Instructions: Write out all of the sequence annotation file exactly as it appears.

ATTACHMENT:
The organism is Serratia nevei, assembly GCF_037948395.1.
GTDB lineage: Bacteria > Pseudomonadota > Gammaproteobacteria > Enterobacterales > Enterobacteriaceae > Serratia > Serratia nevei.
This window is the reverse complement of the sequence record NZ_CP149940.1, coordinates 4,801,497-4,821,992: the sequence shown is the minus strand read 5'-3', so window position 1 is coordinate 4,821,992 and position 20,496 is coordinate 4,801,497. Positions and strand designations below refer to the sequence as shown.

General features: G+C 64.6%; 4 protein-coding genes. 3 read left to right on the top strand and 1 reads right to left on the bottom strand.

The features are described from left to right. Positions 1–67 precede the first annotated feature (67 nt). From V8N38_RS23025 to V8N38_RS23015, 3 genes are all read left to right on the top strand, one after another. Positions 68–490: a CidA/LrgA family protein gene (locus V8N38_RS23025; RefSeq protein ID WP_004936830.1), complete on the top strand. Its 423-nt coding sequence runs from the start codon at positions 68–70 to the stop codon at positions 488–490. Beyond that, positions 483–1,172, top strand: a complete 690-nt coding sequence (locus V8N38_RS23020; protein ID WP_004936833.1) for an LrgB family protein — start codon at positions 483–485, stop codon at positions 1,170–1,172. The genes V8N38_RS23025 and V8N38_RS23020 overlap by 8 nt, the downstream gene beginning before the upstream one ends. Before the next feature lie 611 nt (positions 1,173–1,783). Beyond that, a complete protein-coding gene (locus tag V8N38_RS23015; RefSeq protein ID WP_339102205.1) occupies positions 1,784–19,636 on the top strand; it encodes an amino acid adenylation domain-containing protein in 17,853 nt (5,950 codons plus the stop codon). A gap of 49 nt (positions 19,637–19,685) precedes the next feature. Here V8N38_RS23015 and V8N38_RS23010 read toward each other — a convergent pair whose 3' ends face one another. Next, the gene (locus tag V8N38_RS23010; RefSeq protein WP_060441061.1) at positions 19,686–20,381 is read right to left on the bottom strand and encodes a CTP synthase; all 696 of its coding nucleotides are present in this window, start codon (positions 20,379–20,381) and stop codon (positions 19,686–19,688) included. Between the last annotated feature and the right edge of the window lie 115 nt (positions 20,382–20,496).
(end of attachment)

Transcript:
The organism is Serratia nevei, assembly GCF_037948395.1.
GTDB lineage: Bacteria > Pseudomonadota > Gammaproteobacteria > Enterobacterales > Enterobacteriaceae > Serratia > Serratia nevei.
This window is the reverse complement of the sequence record NZ_CP149940.1, coordinates 4,801,497-4,821,992: the sequence shown is the minus strand read 5'-3', so window position 1 is coordinate 4,821,992 and position 20,496 is coordinate 4,801,497. Positions and strand designations below refer to the sequence as shown.

General features: G+C 64.6%; 4 protein-coding genes. 3 read left to right on the top strand and 1 reads right to left on the bottom strand.

The features are described from left to right. Positions 1–67 precede the first annotated feature (67 nt). From V8N38_RS23025 to V8N38_RS23015, 3 genes are all read left to right on the top strand, one after another. Positions 68–490: a CidA/LrgA family protein gene (locus V8N38_RS23025; RefSeq protein ID WP_004936830.1), complete on the top strand. Its 423-nt coding sequence runs from the start codon at positions 68–70 to the stop codon at positions 488–490. Beyond that, positions 483–1,172, top strand: a complete 690-nt coding sequence (locus V8N38_RS23020; protein ID WP_004936833.1) for an LrgB family protein — start codon at positions 483–485, stop codon at positions 1,170–1,172. The genes V8N38_RS23025 and V8N38_RS23020 overlap by 8 nt, the downstream gene beginning before the upstream one ends. Before the next feature lie 611 nt (positions 1,173–1,783). Beyond that, a complete protein-coding gene (locus tag V8N38_RS23015; RefSeq protein ID WP_339102205.1) occupies positions 1,784–19,636 on the top strand; it encodes an amino acid adenylation domain-containing protein in 17,853 nt (5,950 codons plus the stop codon). A gap of 49 nt (positions 19,637–19,685) precedes the next feature. Here V8N38_RS23015 and V8N38_RS23010 read toward each other — a convergent pair whose 3' ends face one another. Next, the gene (locus tag V8N38_RS23010; RefSeq protein WP_060441061.1) at positions 19,686–20,381 is read right to left on the bottom strand and encodes a CTP synthase; all 696 of its coding nucleotides are present in this window, start codon (positions 20,379–20,381) and stop codon (positions 19,686–19,688) included. Between the last annotated feature and the right edge of the window lie 115 nt (positions 20,382–20,496).